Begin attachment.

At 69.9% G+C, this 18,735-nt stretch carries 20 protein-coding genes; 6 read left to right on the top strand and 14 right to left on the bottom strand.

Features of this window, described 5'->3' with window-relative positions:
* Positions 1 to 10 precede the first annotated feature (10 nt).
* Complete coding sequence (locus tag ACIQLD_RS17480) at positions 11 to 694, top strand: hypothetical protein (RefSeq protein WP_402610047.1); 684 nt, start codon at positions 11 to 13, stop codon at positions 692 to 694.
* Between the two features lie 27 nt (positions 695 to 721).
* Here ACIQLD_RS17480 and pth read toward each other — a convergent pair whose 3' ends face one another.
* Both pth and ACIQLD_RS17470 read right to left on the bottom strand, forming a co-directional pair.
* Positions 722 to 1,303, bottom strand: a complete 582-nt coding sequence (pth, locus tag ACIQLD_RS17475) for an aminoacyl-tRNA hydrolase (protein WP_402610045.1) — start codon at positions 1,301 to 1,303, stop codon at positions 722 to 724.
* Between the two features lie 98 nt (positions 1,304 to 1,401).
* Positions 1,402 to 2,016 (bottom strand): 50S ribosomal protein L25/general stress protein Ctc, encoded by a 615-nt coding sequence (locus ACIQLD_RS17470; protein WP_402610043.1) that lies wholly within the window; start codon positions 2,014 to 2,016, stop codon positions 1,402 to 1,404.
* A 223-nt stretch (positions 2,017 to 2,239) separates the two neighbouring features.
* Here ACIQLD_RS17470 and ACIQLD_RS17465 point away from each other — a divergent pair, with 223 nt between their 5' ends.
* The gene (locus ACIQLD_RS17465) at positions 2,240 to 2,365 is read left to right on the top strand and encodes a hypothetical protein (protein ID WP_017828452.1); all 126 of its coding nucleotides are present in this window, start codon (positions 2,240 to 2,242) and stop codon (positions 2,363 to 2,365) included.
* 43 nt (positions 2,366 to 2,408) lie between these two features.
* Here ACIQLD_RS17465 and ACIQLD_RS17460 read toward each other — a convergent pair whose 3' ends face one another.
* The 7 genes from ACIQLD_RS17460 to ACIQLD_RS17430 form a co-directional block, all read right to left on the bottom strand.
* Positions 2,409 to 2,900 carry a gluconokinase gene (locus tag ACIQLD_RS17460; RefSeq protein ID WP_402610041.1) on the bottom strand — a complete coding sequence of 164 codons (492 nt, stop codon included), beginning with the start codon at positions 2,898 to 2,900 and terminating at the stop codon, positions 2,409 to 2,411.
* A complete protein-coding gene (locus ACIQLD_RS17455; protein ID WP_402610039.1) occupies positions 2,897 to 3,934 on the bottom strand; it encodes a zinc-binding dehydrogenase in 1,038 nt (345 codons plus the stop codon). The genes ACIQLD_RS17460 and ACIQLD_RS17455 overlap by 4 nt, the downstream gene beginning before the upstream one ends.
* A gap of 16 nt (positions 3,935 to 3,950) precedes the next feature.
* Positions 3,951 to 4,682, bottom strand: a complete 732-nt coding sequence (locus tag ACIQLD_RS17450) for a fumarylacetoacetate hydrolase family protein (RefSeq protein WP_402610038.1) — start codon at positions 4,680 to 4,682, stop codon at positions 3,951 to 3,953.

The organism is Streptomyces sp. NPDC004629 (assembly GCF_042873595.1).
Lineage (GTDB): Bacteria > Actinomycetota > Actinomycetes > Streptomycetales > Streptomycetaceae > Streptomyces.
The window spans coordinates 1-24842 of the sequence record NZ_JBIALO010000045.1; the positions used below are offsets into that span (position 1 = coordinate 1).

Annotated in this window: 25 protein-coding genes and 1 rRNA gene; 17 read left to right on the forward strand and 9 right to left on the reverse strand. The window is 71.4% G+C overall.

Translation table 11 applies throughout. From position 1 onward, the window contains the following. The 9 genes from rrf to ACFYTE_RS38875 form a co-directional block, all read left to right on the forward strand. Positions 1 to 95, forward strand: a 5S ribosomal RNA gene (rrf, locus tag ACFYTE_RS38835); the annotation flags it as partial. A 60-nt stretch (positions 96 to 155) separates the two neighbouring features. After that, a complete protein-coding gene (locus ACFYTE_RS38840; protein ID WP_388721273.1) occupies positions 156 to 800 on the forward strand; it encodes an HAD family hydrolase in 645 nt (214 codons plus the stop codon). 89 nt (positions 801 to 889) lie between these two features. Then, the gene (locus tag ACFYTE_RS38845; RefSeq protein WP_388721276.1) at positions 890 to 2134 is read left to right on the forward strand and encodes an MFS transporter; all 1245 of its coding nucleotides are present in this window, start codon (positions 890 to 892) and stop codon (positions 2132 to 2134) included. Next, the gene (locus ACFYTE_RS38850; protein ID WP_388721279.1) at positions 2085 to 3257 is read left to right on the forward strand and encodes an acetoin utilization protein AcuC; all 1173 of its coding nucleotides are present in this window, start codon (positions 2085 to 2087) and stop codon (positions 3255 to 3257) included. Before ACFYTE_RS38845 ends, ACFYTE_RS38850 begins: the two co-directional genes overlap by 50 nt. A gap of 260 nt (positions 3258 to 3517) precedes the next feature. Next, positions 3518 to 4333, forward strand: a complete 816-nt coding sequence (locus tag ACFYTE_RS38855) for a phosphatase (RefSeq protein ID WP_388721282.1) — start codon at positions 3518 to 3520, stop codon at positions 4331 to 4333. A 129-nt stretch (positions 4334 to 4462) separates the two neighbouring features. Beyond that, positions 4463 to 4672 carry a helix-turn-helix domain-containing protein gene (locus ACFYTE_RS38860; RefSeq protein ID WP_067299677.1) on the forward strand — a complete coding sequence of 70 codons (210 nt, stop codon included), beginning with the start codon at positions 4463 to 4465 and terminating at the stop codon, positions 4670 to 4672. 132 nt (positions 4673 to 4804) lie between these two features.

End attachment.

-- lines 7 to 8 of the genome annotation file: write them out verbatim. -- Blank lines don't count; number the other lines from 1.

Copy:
* Both pth and ACIQLD_RS17470 read right to left on the bottom strand, forming a co-directional pair.
* Positions 722 to 1,303, bottom strand: a complete 582-nt coding sequence (pth, locus tag ACIQLD_RS17475) for an aminoacyl-tRNA hydrolase (protein WP_402610045.1) — start codon at positions 1,301 to 1,303, stop codon at positions 722 to 724.